And this sense of accelerating disruption is not isolated to an industry or two. It can be seen everywhere—from the prevalence of channel-agnostic commerce in retail to the rise of robotics and artificial intelligence in industrials to the fragmentation of the customer base in consumer goods to electrification and autonomous vehicles in auto and the ubiquity of streaming in media. This clustering of disruptive forces, amplified by connective technology, is creating a deep sense of uncertainty among businesses and consumers alike.
Studying both the strategies and tactics of the winners and underperformers in this current environment provides interesting insights:
• Successful companies typically place thoughtful bets, while laggards spread themselves too thin.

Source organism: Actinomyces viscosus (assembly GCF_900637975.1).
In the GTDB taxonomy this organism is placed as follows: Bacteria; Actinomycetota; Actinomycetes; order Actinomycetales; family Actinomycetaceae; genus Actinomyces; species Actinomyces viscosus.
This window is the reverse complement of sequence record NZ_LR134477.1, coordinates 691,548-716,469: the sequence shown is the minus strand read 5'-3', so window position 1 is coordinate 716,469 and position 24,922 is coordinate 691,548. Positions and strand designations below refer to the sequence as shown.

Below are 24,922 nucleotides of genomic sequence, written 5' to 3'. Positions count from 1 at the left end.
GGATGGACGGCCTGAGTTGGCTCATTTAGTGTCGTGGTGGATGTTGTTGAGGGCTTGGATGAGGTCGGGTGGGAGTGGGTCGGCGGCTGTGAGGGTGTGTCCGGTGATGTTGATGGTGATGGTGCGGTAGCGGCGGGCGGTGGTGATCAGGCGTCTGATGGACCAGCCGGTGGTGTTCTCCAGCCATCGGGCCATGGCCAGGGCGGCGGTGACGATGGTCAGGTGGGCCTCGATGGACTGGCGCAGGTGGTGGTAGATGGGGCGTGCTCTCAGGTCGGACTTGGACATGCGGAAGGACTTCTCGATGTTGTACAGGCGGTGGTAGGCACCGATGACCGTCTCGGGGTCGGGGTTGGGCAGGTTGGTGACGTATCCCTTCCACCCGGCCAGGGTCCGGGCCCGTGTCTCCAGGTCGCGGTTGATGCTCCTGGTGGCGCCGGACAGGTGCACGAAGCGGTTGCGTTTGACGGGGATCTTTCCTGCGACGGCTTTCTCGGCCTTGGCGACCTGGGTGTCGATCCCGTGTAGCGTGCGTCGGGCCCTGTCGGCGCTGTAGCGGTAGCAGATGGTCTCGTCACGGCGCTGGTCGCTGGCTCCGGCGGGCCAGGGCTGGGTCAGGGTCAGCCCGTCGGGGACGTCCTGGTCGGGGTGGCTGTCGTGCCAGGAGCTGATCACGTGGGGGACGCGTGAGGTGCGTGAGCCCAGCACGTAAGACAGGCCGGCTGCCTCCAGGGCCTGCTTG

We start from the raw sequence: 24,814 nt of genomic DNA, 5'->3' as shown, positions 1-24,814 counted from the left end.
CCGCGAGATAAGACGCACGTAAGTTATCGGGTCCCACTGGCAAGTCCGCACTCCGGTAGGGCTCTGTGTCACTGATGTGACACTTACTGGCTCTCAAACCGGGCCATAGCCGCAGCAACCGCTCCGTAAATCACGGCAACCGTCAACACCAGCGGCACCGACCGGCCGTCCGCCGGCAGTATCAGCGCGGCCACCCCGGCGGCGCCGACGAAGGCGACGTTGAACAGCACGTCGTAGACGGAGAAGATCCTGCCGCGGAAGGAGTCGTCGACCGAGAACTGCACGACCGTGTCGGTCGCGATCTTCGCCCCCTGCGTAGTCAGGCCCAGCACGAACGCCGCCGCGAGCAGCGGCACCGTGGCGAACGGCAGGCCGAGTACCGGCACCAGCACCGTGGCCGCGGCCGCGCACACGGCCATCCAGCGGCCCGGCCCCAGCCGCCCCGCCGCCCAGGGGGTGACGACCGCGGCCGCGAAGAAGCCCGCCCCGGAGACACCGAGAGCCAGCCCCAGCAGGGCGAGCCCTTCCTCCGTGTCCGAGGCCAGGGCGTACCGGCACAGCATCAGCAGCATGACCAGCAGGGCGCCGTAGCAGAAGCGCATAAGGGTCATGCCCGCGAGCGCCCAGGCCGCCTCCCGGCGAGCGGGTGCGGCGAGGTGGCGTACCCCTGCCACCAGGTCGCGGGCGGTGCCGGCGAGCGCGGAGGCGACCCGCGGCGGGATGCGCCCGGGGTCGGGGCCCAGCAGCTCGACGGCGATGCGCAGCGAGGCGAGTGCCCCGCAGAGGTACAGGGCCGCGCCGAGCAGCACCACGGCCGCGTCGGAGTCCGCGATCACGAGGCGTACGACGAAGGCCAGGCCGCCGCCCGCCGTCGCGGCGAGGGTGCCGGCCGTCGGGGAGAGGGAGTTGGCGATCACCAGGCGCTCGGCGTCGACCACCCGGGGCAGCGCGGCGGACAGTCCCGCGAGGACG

• When it comes to new technology, being a fast follower, or even a gradual one, can often deliver a much better return on investment and with lower risk.
• Authenticity matters for brands—perhaps more than ever in a complicated, fast-changing world.
• Contrarian positions can be profitable, and avoiding herd mentality and carefully selecting where to invest can be a very logical strategy.
Perhaps the single most powerful observation regarding leading organizations in these disrupted times is that what leadership values most must change across a multitude of dimensions:
Talent – Experience is and always will be valuable, but in a disrupted world, different cognitive and emotional skills are required for a workforce constantly navigating the changes. Organizations must be both purposeful and deliberate in the capabilities they recruit and train for. Competencies such as being able to manage ambiguity creatively, an openness to new ideas along with a prudent willingness to act on the best ones, and empathetic and flexible communication skills are all critical traits that can be assessed for, trained, and rewarded.